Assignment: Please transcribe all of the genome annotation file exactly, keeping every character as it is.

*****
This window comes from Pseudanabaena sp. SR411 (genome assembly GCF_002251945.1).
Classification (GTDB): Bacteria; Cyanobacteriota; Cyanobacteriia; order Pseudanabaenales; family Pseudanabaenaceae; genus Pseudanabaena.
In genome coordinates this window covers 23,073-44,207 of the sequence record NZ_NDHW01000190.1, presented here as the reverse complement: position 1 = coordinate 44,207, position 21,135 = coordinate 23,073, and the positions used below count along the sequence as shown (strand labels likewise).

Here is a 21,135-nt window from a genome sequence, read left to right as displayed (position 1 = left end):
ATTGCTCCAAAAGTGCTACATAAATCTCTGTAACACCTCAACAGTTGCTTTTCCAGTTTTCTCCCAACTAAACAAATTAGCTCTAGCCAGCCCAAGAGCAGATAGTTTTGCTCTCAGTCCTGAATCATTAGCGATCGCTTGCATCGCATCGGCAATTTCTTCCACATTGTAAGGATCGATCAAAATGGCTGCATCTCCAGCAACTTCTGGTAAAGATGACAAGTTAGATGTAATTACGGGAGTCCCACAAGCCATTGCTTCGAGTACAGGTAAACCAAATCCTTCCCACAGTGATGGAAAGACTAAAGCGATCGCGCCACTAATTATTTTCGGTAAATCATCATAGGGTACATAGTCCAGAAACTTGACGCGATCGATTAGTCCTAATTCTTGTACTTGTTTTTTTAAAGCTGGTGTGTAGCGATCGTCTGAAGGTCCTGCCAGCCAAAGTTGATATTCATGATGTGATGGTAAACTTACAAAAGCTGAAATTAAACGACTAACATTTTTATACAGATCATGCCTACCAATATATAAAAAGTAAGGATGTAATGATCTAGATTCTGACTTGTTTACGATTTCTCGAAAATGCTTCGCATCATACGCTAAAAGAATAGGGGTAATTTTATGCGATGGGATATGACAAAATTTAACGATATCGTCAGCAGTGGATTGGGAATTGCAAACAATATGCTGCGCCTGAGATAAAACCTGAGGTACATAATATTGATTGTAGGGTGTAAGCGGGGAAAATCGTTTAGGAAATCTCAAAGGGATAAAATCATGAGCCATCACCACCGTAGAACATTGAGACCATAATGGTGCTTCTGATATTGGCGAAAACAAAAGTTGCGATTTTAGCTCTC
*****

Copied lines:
This window comes from Pseudanabaena sp. SR411 (genome assembly GCF_002251945.1).
Classification (GTDB): Bacteria; Cyanobacteriota; Cyanobacteriia; order Pseudanabaenales; family Pseudanabaenaceae; genus Pseudanabaena.
In genome coordinates this window covers 23,073-44,207 of the sequence record NZ_NDHW01000190.1, presented here as the reverse complement: position 1 = coordinate 44,207, position 21,135 = coordinate 23,073, and the positions used below count along the sequence as shown (strand labels likewise).

Here is a 21,135-nt window from a genome sequence, read left to right as displayed (position 1 = left end):
ATTGCTCCAAAAGTGCTACATAAATCTCTGTAACACCTCAACAGTTGCTTTTCCAGTTTTCTCCCAACTAAACAAATTAGCTCTAGCCAGCCCAAGAGCAGATAGTTTTGCTCTCAGTCCTGAATCATTAGCGATCGCTTGCATCGCATCGGCAATTTCTTCCACATTGTAAGGATCGATCAAAATGGCTGCATCTCCAGCAACTTCTGGTAAAGATGACAAGTTAGATGTAATTACGGGAGTCCCACAAGCCATTGCTTCGAGTACAGGTAAACCAAATCCTTCCCACAGTGATGGAAAGACTAAAGCGATCGCGCCACTAATTATTTTCGGTAAATCATCATAGGGTACATAGTCCAGAAACTTGACGCGATCGATTAGTCCTAATTCTTGTACTTGTTTTTTTAAAGCTGGTGTGTAGCGATCGTCTGAAGGTCCTGCCAGCCAAAGTTGATATTCATGATGTGATGGTAAACTTACAAAAGCTGAAATTAAACGACTAACATTTTTATACAGATCATGCCTACCAATATATAAAAAGTAAGGATGTAATGATCTAGATTCTGACTTGTTTACGATTTCTCGAAAATGCTTCGCATCATACGCTAAAAGAATAGGGGTAATTTTATGCGATGGGATATGACAAAATTTAACGATATCGTCAGCAGTGGATTGGGAATTGCAAACAATATGCTGCGCCTGAGATAAAACCTGAGGTACATAATATTGATTGTAGGGTGTAAGCGGGGAAAATCGTTTAGGAAATCTCAAAGGGATAAAATCATGAGCCATCACCACCGTAGAACATTGAGACCATAATGGTGCTTCTGATATTGGCGAAAACAAAAGTTGCGATTTTAGCTCTC